Dixons still seeks to sell Irish mobile unit as profits slide

Electrical goods group Dixons-Carphone is still looking for a buyer for its iD Mobile arm in Ireland after seeing core group sales and profits slump in the first half of its financial year, writes George Percival

The group, better known for its Carphone Warehouse, Currys and PC World retail brands, has been looking to dispose of iD Mobile — a mobile virtual network operator, which uses the Three Ireland network — and pull out of the Irish mobile communications market since June. A spokesperson said the process is “ongoing”.

On a group-wide basis, Dixons-Carphone reported a 60.3% annualised slump in pre-tax profits, to £61m (€69m) for the six months to the end of October. Although overall revenues were slightly up, core UK and Ireland sales fell 2%, to just over £3bn, and mobile phone sales here and in the UK fell 3% on the same period last year.

That said, the group’s share price rose by as much as 9% as investors took heart from management’s upbeat line on second-half trading, to date, and a record sales haul from last month’s ‘Black Friday’ event. First half sales of electrical goods were up 6%, year-on-year.

The British group, which issued a profit warning in August, also cut its profit forecast again for the full 2017-18 year, reflecting the later launch of the iPhone X. It also plans to re-position its mobile phone sales business which was hurt by a weak mobile market as customers hold onto handsets for longer.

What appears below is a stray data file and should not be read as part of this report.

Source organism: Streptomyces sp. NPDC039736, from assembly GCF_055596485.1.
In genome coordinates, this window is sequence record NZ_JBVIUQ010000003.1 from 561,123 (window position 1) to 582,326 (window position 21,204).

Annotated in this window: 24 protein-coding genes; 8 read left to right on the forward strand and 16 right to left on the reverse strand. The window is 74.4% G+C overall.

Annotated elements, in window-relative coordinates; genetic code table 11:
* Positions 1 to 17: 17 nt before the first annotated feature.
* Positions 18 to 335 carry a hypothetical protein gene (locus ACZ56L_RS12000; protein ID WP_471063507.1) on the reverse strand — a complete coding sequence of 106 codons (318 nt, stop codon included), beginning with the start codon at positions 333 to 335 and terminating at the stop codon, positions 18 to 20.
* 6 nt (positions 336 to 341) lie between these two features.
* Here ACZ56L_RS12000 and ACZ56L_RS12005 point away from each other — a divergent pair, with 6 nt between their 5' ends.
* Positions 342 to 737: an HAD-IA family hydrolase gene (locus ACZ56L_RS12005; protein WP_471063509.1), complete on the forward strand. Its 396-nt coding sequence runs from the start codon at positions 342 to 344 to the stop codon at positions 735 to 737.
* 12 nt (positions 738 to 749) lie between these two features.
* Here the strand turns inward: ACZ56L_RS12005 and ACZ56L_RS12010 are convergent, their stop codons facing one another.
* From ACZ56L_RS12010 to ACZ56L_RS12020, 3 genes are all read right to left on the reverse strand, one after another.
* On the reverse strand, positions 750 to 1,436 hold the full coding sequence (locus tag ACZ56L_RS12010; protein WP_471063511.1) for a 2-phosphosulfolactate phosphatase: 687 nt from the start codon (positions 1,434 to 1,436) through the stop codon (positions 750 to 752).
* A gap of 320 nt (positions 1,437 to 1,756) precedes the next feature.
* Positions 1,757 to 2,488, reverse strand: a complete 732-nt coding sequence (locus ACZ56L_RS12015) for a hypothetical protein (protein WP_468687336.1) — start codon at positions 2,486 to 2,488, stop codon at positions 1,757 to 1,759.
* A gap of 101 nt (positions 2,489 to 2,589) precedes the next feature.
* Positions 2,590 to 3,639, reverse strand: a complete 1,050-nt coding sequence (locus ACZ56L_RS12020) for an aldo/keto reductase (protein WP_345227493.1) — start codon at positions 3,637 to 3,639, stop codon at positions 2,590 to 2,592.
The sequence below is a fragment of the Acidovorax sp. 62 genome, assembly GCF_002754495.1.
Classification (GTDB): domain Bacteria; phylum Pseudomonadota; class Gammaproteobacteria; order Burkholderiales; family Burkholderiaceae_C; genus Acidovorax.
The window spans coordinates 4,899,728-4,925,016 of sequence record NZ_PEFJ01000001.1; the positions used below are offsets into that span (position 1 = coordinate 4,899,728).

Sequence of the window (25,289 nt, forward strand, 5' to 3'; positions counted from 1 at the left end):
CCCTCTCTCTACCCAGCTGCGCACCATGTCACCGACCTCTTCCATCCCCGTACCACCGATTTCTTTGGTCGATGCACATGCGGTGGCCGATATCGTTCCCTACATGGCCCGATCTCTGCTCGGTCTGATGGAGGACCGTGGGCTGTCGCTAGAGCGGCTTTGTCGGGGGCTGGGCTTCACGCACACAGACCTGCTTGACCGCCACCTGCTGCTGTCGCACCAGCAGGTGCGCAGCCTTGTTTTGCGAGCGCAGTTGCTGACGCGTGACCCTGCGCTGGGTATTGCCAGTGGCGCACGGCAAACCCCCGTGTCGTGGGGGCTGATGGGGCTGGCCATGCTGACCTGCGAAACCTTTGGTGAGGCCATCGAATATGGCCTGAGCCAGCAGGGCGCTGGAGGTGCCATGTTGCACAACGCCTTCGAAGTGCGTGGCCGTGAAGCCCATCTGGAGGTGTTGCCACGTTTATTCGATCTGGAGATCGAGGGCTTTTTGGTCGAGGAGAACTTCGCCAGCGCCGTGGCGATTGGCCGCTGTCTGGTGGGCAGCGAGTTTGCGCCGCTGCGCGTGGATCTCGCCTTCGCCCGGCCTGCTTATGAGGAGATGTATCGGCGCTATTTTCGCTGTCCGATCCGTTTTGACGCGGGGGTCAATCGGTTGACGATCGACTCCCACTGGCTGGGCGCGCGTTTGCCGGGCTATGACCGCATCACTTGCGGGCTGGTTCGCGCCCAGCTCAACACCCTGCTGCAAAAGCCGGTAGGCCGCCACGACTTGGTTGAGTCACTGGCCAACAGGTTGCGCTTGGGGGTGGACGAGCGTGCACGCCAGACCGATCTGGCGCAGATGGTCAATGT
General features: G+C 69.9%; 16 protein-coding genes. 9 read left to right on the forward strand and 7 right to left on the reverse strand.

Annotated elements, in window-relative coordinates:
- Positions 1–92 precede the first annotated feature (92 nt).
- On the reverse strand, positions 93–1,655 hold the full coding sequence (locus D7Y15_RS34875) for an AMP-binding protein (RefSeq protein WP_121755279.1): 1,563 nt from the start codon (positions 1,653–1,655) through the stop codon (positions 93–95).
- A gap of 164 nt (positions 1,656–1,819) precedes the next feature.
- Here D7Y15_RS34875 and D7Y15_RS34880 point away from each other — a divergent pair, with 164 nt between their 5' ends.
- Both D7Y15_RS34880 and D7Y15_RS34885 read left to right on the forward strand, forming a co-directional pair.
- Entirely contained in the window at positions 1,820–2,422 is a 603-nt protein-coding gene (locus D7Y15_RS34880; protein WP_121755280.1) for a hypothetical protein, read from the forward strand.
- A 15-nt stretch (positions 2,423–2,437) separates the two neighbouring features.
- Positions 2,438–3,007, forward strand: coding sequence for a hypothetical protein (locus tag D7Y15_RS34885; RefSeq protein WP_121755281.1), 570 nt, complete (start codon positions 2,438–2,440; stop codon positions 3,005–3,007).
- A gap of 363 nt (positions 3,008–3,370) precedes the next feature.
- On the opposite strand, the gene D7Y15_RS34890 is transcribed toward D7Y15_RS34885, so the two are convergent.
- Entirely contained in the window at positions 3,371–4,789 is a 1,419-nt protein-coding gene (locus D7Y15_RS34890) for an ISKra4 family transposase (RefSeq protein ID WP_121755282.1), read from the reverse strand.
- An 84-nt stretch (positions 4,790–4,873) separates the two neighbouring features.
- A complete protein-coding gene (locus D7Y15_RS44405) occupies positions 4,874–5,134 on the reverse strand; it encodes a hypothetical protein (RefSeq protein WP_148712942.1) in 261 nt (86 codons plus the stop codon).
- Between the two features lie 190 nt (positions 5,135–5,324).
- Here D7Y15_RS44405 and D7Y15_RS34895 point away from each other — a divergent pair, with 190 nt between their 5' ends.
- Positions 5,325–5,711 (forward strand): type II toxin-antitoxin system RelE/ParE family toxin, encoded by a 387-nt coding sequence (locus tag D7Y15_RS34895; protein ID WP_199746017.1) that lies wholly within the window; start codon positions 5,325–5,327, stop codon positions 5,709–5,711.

Chief executive Seb James said a combination of higher handset costs and relatively incremental technology growth meant customers were holding onto handsets for longer and some were choosing a SIM-only contract in the meantime.

The group had made “a very conscious decision to fight hard to drive sales” in mobile, retaining its position as the British market leader, but the move had hit profitability.

“We recognise that the performance of the mobile division needs addressing, and are taking action to adapt our model,” said Mr James.

“We believe that we can, over time, reduce the complexity and capital intensity of our mobile business model, and increase the simplicity and profitability of what we do,” he said.

Finance director Humphrey Singer said Dixons-Carphone had already improved its SIM-only range and had introduced “leasing propositions” on some phones.

More strategically, the firm is considering changes to its relationships with the big phone networks in the UK — EE, O2 and Vodafone.

“Those are three big relationships with complicated, long-term agreements, which we are talking to them about re-aligning,” Mr Singer said.

Additional reporting Reuters


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